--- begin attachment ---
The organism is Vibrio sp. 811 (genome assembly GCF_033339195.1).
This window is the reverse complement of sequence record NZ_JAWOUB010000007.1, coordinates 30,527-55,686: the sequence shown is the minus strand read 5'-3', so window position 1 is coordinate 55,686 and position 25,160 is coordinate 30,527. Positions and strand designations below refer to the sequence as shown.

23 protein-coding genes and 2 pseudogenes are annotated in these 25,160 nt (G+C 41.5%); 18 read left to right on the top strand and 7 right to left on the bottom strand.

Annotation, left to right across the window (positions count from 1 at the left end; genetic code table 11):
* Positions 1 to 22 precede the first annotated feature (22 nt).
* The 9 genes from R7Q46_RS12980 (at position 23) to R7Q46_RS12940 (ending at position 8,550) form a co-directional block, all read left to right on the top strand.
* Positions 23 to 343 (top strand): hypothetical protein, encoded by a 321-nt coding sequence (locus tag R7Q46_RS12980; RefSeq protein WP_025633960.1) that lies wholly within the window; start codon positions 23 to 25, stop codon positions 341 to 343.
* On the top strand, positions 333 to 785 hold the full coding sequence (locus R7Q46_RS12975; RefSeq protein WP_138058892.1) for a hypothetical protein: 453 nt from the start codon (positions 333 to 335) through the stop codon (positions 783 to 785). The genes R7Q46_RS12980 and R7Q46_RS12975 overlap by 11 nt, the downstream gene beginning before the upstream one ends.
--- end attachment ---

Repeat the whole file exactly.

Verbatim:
The organism is Vibrio sp. 811 (genome assembly GCF_033339195.1).
This window is the reverse complement of sequence record NZ_JAWOUB010000007.1, coordinates 30,527-55,686: the sequence shown is the minus strand read 5'-3', so window position 1 is coordinate 55,686 and position 25,160 is coordinate 30,527. Positions and strand designations below refer to the sequence as shown.

23 protein-coding genes and 2 pseudogenes are annotated in these 25,160 nt (G+C 41.5%); 18 read left to right on the top strand and 7 right to left on the bottom strand.

Annotation, left to right across the window (positions count from 1 at the left end; genetic code table 11):
* Positions 1 to 22 precede the first annotated feature (22 nt).
* The 9 genes from R7Q46_RS12980 (at position 23) to R7Q46_RS12940 (ending at position 8,550) form a co-directional block, all read left to right on the top strand.
* Positions 23 to 343 (top strand): hypothetical protein, encoded by a 321-nt coding sequence (locus tag R7Q46_RS12980; RefSeq protein WP_025633960.1) that lies wholly within the window; start codon positions 23 to 25, stop codon positions 341 to 343.
* On the top strand, positions 333 to 785 hold the full coding sequence (locus R7Q46_RS12975; RefSeq protein WP_138058892.1) for a hypothetical protein: 453 nt from the start codon (positions 333 to 335) through the stop codon (positions 783 to 785). The genes R7Q46_RS12980 and R7Q46_RS12975 overlap by 11 nt, the downstream gene beginning before the upstream one ends.